Norman Orentreich, the innovative dermatologist who pioneered hair transplant surgery in the 1950s, has died, age 96.
A New York native, he is said to have passed away in Manhattan, USA, on 23rd January 2019, after suffering complications from pneumonia.
Developed hair transplant techniques
This common, hereditary form of hair loss only affects the top of the scalp and hairline in those with the relevant genetic predisposition. Therefore, Dr. Orentreich had the idea of taking follicles from the unaffected areas around the back and sides of the scalp, then grafting them into areas where there was noticeable hair thinning, or to fill in a receding hairline.
Although hair transplantation had been investigated in Japan as early as the 1930s to help restore eyebrow hair and eyelashes, it had not, until Dr. Orentreich’s work, been used to treat men’s hair loss. He performed the first hair transplant in 1952.
Given the now well-established, clinically-proven, non-surgical male hair loss treatments were not discovered until much later – 1988 for high strength minoxidil (though this was prescribed off–label by some doctors earlier in the 1980s) and 1997 for finasteride 1mg – this gave men their first viable option for preventing baldness.
Initially these early hair transplantation techniques – now known as hair plugs – tended to produce somewhat unnatural-looking results. As hairs were grouped together in small bunches before being grafted into incisions in the scalp, rather than as individual follicles – as the hair would grow normally – they often gave the appearance of doll’s hair.
This fairly rudimentary method was just the starting point, however, and the springboard for today’s more advanced FUT procedures. Indeed, it paved the way for what has now become a popular area of cosmetic surgery, worldwide.
About Dr. Norman Orentreich
In addition to being considered the founding father of hair transplantation, Dr. Norman Orentreich had a number of other notable credits to his name.
The former Navy Medical Corps pharmacist’s assistant went on to become head of the NYU (New York University) hair clinic in 1953.
Three years later he set up the Orentreich Medical Group, a family practice based on Manhattan’s wealthy Upper East Side, and which is now run by his son and daughter, Drs. Catherine and David Orentreich.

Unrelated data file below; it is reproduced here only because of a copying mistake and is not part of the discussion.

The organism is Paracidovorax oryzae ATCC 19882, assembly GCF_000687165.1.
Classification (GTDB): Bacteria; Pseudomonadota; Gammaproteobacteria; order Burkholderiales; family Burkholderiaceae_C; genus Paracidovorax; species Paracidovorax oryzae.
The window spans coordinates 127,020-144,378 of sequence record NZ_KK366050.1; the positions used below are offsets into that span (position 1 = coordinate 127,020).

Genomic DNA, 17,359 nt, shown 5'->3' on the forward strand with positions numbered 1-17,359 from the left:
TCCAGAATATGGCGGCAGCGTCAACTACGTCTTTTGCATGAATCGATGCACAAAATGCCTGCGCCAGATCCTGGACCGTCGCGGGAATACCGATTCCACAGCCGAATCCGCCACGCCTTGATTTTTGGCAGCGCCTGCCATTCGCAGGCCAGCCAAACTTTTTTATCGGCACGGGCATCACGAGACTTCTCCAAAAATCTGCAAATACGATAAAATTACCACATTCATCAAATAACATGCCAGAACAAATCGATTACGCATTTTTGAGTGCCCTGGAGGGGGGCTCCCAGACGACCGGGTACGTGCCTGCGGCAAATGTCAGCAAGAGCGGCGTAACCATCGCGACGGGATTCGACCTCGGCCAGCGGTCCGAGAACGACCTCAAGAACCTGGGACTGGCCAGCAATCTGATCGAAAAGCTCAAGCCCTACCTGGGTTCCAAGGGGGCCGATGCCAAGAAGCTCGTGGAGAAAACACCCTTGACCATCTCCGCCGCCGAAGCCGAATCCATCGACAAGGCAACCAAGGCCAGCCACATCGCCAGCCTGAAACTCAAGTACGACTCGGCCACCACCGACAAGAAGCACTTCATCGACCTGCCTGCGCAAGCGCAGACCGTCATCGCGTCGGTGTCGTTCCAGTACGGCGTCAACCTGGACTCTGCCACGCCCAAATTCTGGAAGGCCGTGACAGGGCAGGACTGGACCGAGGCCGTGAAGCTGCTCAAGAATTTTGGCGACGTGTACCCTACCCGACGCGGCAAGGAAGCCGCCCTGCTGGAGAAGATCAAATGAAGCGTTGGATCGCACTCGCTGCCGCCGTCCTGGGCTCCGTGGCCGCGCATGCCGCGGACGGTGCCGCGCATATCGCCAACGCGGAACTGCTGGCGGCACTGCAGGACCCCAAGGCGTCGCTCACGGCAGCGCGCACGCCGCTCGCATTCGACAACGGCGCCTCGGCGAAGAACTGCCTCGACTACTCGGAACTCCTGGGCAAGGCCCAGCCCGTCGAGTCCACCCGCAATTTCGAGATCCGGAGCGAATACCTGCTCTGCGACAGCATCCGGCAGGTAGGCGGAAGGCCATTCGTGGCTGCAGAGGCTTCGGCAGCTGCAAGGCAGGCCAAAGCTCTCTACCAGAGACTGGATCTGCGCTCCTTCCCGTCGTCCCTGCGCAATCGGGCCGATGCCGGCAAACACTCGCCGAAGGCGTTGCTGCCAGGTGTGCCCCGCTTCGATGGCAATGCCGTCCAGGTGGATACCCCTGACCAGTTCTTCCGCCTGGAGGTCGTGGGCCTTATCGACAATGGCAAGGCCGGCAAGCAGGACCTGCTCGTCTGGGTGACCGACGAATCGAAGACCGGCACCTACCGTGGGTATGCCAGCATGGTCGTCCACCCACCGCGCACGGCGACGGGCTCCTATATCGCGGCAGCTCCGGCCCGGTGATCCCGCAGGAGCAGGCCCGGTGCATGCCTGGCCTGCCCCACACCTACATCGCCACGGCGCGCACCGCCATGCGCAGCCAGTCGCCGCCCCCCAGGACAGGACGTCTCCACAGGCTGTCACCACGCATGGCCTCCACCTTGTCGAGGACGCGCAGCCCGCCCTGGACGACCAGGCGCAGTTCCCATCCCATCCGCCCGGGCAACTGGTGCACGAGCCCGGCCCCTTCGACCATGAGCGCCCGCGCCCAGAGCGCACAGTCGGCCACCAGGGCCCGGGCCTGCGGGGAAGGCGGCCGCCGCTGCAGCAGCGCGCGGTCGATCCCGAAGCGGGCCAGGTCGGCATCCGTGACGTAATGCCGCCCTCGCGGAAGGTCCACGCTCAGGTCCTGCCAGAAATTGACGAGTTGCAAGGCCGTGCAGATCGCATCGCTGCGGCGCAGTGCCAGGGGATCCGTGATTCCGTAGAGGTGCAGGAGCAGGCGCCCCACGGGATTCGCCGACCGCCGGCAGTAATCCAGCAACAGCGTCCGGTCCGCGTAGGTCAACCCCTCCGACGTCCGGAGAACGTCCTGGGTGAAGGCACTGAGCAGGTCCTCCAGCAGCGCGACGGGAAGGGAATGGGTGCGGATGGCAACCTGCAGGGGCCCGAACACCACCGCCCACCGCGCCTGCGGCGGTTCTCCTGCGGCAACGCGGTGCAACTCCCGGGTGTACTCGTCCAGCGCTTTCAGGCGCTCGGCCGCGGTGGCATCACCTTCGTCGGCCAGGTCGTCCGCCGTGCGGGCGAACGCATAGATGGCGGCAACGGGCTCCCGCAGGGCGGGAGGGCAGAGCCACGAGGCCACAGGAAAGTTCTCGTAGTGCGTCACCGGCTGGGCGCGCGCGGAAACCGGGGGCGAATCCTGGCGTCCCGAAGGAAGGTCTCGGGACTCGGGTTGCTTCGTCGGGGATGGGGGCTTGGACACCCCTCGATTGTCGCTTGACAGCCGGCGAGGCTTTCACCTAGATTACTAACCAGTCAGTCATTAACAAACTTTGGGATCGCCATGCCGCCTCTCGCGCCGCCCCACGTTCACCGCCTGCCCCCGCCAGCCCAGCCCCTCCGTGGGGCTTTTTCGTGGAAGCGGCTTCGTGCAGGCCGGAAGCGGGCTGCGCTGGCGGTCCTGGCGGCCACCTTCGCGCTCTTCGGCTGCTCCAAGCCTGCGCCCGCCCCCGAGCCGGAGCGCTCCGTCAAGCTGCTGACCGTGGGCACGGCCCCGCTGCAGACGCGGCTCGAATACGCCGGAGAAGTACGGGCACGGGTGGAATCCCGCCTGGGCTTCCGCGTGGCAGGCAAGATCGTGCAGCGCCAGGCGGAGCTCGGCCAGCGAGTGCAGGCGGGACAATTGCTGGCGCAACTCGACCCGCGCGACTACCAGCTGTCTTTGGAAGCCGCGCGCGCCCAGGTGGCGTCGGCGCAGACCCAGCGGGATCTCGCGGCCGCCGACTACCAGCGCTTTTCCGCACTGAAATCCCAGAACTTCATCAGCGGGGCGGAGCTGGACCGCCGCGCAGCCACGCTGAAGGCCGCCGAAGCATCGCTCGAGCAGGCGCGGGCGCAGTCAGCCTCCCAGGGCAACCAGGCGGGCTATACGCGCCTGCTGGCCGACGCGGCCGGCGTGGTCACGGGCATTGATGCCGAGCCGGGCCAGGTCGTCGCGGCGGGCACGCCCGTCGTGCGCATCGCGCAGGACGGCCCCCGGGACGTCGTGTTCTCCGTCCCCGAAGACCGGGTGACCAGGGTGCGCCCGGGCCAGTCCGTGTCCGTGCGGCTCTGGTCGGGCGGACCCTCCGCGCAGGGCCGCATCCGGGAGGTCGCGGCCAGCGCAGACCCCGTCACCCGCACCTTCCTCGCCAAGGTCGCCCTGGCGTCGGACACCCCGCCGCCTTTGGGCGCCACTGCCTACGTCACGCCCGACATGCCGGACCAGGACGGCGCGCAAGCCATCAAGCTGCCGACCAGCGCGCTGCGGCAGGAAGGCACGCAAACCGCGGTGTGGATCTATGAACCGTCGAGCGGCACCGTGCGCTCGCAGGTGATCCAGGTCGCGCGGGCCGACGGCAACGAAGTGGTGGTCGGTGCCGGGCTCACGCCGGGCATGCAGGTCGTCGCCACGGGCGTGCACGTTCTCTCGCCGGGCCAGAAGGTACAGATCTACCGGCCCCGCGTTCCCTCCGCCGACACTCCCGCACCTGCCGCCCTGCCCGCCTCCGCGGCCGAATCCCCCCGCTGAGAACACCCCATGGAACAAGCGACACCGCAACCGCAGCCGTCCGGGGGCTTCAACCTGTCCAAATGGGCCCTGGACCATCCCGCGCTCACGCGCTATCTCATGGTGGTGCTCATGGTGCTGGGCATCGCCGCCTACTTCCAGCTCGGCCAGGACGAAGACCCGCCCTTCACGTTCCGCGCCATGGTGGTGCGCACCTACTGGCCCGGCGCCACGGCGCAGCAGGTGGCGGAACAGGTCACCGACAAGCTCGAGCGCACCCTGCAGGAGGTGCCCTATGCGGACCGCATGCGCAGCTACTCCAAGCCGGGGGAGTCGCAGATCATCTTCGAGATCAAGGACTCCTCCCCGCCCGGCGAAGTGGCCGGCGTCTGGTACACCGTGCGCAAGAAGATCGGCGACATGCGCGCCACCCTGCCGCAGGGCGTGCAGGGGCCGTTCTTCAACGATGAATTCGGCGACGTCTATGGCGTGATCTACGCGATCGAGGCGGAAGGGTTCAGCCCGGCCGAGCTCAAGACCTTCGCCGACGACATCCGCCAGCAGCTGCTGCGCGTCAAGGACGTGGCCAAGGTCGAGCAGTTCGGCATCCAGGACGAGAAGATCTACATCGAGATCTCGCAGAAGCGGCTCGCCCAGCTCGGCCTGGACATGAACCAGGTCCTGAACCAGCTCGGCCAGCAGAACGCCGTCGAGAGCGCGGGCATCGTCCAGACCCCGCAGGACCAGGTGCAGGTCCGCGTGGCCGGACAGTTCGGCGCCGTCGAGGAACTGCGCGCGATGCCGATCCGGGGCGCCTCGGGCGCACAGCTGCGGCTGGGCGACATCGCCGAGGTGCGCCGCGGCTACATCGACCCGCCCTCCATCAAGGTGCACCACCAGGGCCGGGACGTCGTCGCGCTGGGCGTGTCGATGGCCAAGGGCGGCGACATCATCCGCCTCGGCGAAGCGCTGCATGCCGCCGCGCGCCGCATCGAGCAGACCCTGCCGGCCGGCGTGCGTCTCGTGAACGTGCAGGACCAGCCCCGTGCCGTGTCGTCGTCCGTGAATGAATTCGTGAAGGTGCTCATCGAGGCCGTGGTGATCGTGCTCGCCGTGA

In the early 1960s Orentreich helped to develop Head and Shoulders dandruff shampoo. Never one to rest on his laurels, he then co-created the hugely successful Clinique skincare brand, with its enduring hero product Dramatically Different Moisturizing Lotion, being based on one of Dr. Orentreich’s own formulations. This collaboration is credited with sparking the trend for well-known dermatologist- and plastic surgeon-led skincare lines.
In 1970 Orentreich Snr became the first President of the American Society for Dermatologic Surgery, eventually retiring from his dermatology practice in 2004 at the age of 81.
His work is said to have been loved by celebrities, including Andy Warhol – who is rumoured to have had the autoimmune disorder Alopecia Totalis, a more extensive form of Alopecia Areata, which causes hairloss of the scalp and facial hair, including eyebrows and lashes – who wrote about visiting Dr. Orentreich’s clinic in his diaries.
You can read Dr. Norman Orentreich’s full obituary in The New York Times.
The Belgravia Centre is an organisation specialising in hair growth and hair loss prevention with two clinics and in-house pharmacies in Central London, UK. If you are worried about hair loss you can arrange a free consultation with a hair loss expert or complete our Online Consultation Form from anywhere in the world. View our Hair Loss Success Stories, which includes the world’s largest gallery of hair growth comparison photos and demonstrates the levels of success that so many of Belgravia’s patients achieve. You can also phone 020 7730 6666 any time to arrange a free consultation.